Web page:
Category: Politics

November 30, 2016

Having health care is not a milestone

by admin — Categories: Economics, Government, Politics, Wising up — Tags: Comments Off on Having health care is not a milestone

I signed up for Apple Care, our state’s health care exchange. Until  now I’ve paid for my health care out of pocket and that has worked wonderfully well for me. I’d like to continue to do that and have a high deductible policy that covered me in case of disaster but that’s not available to us here.

So, let me tell you what shopping for health care was like.

I have five plans available to me.   Five.  That’s it, just five.  Only two of those plans cover the clinic where my primary care giver practices. None of the plans cover my local hospital.

Community Health Plan of Washington rates two stars on Yelp.  Ugh.  They also don’t have my provider’s clinic in their network.  Oh joy.

Molina Health Care of Washington has complaints filed with BBB that reflect the same lack of customer service and support I’m seeing in reviews on Yelp.  They say they cover my provider but give the number of comments I see that say they said this or that but it wasn’t true am I expected to believe them?  Yeah, not happening.

Amerigroup Washington Inc has BBB complaints and they aren’t pretty . . . and they don’t cover my provider clinic, and this site (health care review) has ugly reviews as well.

Coordinated Care of Washington has mixed (mostly bad) reviews, seven BBB complaints and doesn’t cover my provider.

United Health Care has horrible reviews though they say they have my provider clinic in their network.

By the time I’ve done all my research I am exhausted and depressed and my coverage hasn’t started yet.

So my question to you is . . . mandating everyone have health care isn’t a milestone of progress. It has resulted in a quagmire of incompetence and inefficiency. Next time you have to do anything with your health care coverage and run into a coverage or payment problem exacerbated by the Affordable Care Act and you reach the point where you realize it’s neither affordable nor does it provide care, please remember the government can do NOTHING better than the free market.

 

September 1, 2015

Why government will fail

by admin — Categories: Feeding the Soul, Government, Politics, Social networking, Wising upComments Off on Why government will fail

Obama’s press secretary is on record saying Congress is afraid of the NRA.  Silliness.  It’s we’re the government and we’re here to help trying to sway public opinion and walk on our freedoms.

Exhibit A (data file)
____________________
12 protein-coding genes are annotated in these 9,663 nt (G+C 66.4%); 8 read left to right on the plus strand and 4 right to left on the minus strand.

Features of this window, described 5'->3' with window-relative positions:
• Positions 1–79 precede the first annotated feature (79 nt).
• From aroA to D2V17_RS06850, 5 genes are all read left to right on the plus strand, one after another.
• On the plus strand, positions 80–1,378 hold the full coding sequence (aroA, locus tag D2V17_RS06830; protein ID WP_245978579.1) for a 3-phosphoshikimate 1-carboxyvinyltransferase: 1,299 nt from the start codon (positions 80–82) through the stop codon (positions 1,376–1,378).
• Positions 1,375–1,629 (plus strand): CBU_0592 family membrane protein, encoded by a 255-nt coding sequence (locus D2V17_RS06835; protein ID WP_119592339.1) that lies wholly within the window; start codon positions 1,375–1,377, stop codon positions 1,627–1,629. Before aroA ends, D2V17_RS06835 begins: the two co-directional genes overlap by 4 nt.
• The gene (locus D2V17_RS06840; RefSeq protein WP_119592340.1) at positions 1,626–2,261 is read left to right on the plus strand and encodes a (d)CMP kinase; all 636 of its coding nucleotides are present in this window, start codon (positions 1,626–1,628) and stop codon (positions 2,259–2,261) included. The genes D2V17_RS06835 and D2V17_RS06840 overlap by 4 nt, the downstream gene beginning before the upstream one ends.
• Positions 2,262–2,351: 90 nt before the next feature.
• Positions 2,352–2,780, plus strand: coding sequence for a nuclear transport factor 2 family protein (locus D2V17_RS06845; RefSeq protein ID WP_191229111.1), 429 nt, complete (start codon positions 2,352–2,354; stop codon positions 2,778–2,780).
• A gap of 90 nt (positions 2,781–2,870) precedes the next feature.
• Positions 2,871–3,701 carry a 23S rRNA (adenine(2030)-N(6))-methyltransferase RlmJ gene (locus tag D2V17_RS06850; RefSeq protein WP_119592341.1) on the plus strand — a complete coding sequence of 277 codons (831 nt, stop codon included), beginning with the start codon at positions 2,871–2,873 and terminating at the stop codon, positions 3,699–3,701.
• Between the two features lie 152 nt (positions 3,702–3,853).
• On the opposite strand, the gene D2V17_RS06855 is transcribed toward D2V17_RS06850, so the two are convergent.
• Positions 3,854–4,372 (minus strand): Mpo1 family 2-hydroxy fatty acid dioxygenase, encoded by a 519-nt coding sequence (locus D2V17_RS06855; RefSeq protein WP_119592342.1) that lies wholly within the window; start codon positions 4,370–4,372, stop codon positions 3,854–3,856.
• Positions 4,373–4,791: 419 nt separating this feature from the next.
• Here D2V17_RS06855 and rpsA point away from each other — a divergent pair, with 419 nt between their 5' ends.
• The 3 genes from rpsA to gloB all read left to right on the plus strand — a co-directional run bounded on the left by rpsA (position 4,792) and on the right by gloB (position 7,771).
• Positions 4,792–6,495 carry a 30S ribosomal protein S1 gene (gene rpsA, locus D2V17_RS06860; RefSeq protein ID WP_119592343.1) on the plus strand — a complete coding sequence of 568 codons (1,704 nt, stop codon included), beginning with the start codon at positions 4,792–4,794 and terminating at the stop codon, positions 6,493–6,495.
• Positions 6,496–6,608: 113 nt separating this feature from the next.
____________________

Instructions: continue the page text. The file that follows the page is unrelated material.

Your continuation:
It’s time we began recognizing and decrying this for what it is. It isn’t “control the masses”, though it could be. It isn’t “we have to take care of you, we’re the government”, though it could be. It’s an innate and basic failure to understand human nature.

We, as humans, are going to kill each other. If we don’t have guns we’ll use knives (don’t believe me, look at England). If knives are taken away, we’ll use sticks. If we don’t have sticks, rocks will do just fine. It isn’t the instrument used, it’s human nature.

The “we’re the government and we’re here to take care of you” crowd is trying to swim against the stream of human nature. It doesn’t matter how many times in whatever way they try it, it will fail and in the process it will reduce our freedoms and make our country weaker. Until we get to the root of that, we cannot change government.

One of the very best examples of human nature at work is welfare. Welfare was supposed to help. President Roosevelt (we’re the government and we’re here to help), with the aid of human nature, created a whole society of people dependent on the government. We as a nation are weaker as a result. Instead of poor houses and orphanages run by communities we have people living high on the public dime or stuck in a ditch from which they cannot climb. Welfare, the great disabler is at play thanks to the government and we as a nation are in debt as a result.

So, let’s not look to the government to make good decisions for us. They are blind to human nature and fail to take into account how human nature will play out when they enact something sweeping. If they should succeed in removing guns, they will make us as a society much weaker and less free, unable to defend ourselves from those who fail to respect the law. England and Australia may have a reduction in gun crime but they have an even greater rise in every other kind of crime. Human nature is, after all, human nature.

August 26, 2015

Everything Old is New Again

by admin — Categories: Feeding the Soul, Government, Politics, Religion, Wising upComments Off on Everything Old is New Again

There was a time in human history when communities were rounded up, imprisoned, dissected, murdered, starved and harvested, and the surrounding population turned a blind eye.  This complicity was national and the debasement of a whole sect of people was rationalized because they were considered sub-human.  A nation bought into this abuse because it was in their own best interest with gains in market share, land, property, esteem, power and wealth.

While 1940’s Germany’s treatment of the Jews may come to mind, this has happened in America, China, North Korea, Japan, the Middle East and Russia.  This depraved treatment of our fellow man has been justified on racial, religious and ethnic grounds.

Today we have the very same mental processes at work with abortion and the unborn.  Those advocating for abortion and support of Planned Parenthood have chosen to believe that human babies aren’t worth consideration.  They are considered sub-human and word-play is used to title them as such. We are being sold a bill of goods, that abortion is for the good of mankind.

As a population we are slowly starting to wake up.  Abortion is an act of personal selfishness which demeans human life.  To devalue one diminishes all.  To profit from this debasement is the new depravity.  Everything old is new again.

February 26, 2013

It’s all about what is disgusting

by Nori — Categories: Feeding the Soul, Politics, Social networking, Wising upComments Off on It’s all about what is disgusting